by Allison Pollard
How do I submit to speak at conferences?
At some point, you may wish to speak at a conference or other event that has an open call for topics. Writing a submission that gets picked can be tricky. Part of it is your ability to craft a clear proposal that resonates. The other part of it is luck, as organizers receive many, many submissions to comb through and make tough decisions on what the final program will include. Don’t be afraid of rejection when you first submit proposals—we’ve all been there. The same talk can be rejected by one event and accepted by another. Remember that it’s not personal. Most of us ask for help when we’re writing up a new conference topic. Keep trying—you can do this.
Many events ask for a title, a short abstract that will be later posted in the program, the target audience and learning outcomes, an outline or notes for the reviewers to understand more about the presentation, and your bio and speaking history. All of these elements help the selection committee envision how your topic would be interesting to attendees and equip them with models, practices, or skills to be more effective in their work.
By volunteering to be a reviewer for conferences like Agile 20XX, you can learn firsthand what makes a submission stand out. Notice which titles catch your attention and make you want to read more. Pay attention to the abstracts that clearly paint the problem they’ll be addressing, what the session will include, and what the takeaways will be. Read the notes to reviewers and see which ones are easiest to follow the flow of the topic, and imagine how the presentation will unfold with the audience. Looking at selected presentations from previous events can also provide a reference of what “good” looks like.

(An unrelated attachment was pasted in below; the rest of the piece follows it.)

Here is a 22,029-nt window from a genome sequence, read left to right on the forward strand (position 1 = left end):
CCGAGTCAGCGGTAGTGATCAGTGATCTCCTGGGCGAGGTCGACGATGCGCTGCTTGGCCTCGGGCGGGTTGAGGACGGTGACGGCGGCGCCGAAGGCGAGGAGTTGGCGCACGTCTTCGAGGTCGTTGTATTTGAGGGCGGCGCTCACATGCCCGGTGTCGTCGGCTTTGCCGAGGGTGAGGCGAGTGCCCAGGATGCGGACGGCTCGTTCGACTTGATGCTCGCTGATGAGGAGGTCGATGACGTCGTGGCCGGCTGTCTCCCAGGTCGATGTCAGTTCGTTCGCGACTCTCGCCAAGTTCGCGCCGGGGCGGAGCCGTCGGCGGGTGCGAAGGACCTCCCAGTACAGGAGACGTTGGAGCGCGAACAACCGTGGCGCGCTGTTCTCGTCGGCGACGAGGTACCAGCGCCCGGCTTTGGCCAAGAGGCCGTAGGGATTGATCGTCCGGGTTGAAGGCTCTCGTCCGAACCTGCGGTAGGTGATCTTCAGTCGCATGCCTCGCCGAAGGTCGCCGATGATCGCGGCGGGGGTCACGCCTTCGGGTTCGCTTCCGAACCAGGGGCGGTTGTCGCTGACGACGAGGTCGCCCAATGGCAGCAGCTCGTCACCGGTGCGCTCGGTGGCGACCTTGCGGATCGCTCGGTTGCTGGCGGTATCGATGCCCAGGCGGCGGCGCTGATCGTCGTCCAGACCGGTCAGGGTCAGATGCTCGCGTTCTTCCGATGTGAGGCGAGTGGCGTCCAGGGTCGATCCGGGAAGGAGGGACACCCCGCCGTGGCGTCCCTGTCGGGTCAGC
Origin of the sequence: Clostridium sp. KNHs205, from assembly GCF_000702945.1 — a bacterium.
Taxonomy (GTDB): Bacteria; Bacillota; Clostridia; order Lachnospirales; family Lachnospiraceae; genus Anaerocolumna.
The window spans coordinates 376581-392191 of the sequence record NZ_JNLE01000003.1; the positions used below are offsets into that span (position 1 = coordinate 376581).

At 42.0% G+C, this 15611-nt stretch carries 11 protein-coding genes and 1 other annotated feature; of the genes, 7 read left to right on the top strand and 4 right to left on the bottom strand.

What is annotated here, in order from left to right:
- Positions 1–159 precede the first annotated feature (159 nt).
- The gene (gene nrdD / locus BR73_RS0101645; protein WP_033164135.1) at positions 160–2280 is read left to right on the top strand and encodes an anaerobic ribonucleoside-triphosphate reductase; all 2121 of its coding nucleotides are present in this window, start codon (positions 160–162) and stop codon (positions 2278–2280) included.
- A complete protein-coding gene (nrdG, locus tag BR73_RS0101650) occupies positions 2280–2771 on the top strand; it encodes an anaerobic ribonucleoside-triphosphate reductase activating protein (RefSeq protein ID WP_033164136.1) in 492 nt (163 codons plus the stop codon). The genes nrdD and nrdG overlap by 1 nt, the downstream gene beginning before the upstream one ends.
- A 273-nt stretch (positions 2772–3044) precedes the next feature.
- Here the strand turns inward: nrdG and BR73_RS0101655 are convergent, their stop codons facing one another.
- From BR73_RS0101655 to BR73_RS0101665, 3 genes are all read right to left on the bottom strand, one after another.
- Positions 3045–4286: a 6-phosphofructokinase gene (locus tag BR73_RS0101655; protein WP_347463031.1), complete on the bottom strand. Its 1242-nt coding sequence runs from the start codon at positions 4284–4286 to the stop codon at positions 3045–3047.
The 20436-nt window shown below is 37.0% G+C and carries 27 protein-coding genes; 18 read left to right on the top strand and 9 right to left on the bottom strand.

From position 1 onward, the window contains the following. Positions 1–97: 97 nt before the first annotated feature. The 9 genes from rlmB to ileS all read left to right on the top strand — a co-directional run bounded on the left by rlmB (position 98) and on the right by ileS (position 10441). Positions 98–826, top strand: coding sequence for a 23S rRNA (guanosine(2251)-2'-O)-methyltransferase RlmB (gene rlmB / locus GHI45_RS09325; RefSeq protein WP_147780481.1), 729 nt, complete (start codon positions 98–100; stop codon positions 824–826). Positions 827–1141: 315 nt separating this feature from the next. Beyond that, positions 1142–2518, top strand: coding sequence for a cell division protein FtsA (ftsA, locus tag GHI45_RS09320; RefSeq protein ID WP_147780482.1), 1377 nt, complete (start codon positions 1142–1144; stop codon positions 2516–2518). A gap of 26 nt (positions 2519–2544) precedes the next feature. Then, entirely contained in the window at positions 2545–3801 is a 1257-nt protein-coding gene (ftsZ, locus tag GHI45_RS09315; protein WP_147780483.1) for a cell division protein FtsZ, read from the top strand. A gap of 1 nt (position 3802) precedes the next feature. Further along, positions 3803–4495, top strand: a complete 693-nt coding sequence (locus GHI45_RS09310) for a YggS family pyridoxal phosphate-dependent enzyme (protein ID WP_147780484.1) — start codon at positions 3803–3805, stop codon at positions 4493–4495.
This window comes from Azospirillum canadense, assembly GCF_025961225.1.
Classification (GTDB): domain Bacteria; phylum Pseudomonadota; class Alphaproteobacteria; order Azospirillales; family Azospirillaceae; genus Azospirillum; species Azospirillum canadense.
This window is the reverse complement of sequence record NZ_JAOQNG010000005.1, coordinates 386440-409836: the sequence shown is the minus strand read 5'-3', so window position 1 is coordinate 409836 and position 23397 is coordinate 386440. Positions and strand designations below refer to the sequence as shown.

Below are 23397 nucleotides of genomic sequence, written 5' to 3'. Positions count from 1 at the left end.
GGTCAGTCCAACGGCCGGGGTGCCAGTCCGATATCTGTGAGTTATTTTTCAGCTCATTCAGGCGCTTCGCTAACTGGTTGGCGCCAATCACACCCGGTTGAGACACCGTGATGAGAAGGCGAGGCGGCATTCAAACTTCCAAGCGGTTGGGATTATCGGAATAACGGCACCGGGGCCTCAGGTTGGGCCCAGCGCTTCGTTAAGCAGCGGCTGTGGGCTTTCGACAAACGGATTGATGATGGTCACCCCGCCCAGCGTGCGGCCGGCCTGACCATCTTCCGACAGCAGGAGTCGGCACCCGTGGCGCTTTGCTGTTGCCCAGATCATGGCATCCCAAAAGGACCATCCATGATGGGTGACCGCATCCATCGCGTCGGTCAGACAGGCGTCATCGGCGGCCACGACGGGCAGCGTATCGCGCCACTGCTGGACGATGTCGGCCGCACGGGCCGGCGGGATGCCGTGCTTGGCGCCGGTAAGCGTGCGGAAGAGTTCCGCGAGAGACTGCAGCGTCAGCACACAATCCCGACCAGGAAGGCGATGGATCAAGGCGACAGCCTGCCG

Writing a great submission is an iterative process. We might ask folks in our local agile user groups about our topic and what they would want to know to refine our learning outcomes. If we’ve already delivered a presentation to the group, we may ask for their feedback to adjust our activities and timings for the outline. Positive comments and testimonials from previous attendees can be nice to include in your submission too. Many of us share drafts of titles and abstracts with friends and coworkers to get feedback. You may also get feedback from reviewers, typically after selections have been made.
Ultimately, let your “you-ness” shine in your submission. You are the one with the passion for this topic, and you’re sharing your experience to help others. Your personality can attract your ideal audience, so feel free to mention your hobbies or outside activities in your bio.